On Tuesday 19 May, shareholders at Royal Dutch Shell’s annual general meeting backed calls for improved disclosure on carbon asset risk by casting 98.91% of votes in favour of a shareholder resolution.
On Thursday 16 April, a shareholder resolution on climate risk – co-filed with the help of many Rathbone Greenbank clients – received overwhelming support at BP’s AGM with 98% of all votes cast supporting the resolution at the recommendation of the group’s board of directors.
Climate change represents one of the greatest social, environmental and economic challenges that the world has ever faced. However, despite the very real dangers it presents, the international response to date has been slow and largely ineffective.
As part of its ‘Keep it in the ground’ campaign – aimed at persuading the world’s two biggest charitable funds (the Bill and Melinda Gates Foundation and the Wellcome Trust) to divest from fossil fuels – the Guardian recently published an article by financial journalist Felix Salmon as to why charitable trusts might be able to offer good short-term reasons for not following this particular course of action.
On Wednesday 11 March, Rathbone Greenbank Investments and key partners hosted a parliamentary debate to provide further impetus for the Modern Slavery Bill as it enters its final phases.
“Our employees are our greatest asset.”
We often hear this phrase, and variations on it, from CEOs or see it written in companies’ annual reports. But what does it mean in practice?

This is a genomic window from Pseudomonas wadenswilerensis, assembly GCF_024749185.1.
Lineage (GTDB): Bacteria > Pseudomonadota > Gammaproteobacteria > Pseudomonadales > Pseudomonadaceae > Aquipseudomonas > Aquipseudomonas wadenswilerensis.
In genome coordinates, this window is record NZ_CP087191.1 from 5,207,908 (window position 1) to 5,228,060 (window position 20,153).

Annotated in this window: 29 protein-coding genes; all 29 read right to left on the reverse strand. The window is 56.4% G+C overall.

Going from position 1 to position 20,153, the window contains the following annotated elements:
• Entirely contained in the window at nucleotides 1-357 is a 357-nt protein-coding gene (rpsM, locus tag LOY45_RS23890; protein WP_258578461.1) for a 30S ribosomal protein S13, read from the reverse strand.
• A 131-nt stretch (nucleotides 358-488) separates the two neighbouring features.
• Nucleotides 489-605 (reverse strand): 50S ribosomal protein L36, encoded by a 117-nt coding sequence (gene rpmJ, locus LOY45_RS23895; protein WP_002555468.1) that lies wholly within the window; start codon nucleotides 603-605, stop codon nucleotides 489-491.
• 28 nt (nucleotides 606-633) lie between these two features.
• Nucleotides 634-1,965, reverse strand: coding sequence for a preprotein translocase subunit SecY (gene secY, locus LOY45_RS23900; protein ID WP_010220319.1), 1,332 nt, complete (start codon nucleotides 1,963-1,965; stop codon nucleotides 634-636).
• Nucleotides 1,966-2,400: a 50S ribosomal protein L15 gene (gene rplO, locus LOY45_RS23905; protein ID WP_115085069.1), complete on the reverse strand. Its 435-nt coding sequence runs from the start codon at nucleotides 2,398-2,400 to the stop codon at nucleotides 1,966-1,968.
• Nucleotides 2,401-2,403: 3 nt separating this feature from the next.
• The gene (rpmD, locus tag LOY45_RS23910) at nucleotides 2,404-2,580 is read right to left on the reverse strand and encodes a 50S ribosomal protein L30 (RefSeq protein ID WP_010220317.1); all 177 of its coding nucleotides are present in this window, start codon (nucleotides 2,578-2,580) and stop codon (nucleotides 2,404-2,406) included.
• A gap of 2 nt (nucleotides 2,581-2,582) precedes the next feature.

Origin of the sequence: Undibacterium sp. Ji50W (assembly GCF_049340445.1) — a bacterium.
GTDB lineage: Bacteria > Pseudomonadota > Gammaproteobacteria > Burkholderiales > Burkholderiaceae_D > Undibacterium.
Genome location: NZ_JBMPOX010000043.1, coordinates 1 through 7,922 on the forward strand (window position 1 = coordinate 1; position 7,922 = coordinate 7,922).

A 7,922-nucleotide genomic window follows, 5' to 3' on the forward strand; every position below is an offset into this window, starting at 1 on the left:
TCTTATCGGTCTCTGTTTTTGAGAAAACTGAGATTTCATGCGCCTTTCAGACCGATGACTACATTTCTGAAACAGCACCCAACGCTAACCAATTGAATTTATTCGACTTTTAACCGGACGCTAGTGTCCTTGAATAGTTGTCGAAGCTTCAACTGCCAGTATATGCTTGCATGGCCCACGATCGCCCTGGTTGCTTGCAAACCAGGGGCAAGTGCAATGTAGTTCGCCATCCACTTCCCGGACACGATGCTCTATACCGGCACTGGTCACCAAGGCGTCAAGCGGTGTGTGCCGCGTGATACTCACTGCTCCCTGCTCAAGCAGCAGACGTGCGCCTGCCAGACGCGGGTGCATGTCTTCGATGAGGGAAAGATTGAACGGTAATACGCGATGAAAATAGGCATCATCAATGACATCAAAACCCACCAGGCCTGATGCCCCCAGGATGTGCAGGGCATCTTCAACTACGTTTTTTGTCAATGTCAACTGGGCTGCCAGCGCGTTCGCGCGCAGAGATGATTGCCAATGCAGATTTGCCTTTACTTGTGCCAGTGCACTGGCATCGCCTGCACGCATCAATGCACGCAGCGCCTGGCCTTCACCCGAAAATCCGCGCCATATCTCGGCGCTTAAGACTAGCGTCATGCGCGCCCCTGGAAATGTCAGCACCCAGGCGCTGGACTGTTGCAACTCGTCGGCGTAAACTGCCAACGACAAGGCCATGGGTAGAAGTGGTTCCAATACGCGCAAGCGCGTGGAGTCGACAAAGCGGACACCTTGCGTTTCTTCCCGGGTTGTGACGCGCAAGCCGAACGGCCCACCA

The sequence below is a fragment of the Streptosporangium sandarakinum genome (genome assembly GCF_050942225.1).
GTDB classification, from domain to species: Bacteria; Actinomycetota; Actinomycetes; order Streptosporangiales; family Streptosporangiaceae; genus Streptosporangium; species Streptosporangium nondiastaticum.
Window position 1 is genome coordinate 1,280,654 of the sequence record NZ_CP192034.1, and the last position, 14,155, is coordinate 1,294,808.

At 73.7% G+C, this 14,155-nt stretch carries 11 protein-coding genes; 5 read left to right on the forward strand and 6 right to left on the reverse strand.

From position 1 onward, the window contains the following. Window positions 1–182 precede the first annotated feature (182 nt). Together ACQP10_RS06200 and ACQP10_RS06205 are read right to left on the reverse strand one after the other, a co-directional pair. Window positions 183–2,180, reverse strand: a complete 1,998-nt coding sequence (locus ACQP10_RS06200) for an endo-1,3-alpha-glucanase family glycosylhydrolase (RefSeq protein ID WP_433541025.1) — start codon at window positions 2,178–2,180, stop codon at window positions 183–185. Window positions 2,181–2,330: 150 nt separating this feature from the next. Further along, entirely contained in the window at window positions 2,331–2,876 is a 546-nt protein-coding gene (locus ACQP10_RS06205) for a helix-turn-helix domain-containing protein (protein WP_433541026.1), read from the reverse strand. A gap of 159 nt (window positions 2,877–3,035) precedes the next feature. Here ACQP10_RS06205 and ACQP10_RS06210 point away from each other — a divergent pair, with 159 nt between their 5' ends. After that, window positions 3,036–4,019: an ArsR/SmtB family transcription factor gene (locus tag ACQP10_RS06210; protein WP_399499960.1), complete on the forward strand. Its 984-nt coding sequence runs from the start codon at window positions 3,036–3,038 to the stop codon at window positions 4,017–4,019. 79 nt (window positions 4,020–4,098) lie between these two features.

The welfare of farm animals has long been a concern for ethical investors. Rathbone Greenbank has sought to implement clients’ concerns on the ethical treatment of animals ever since it started offering an ethical investment service. However, in recent years, it has been gaining momentum as an investment issue in its own right.
Climate change and the threats it poses to society are priority issues for responsible investors in the energy sector. Since 2011, Rathbone Greenbank Investments has been part of a coalition of investors engaging with the top ten carbon emitters in the FTSE 100.
On 2 December 2014, Matt Crossman (Rathbone Greenbank’s lead researcher on corporate engagement), participated in a panel discussion as part of a high-profile seminar on business best practice in the context of transparent supply chains, ethical sourcing and staff training.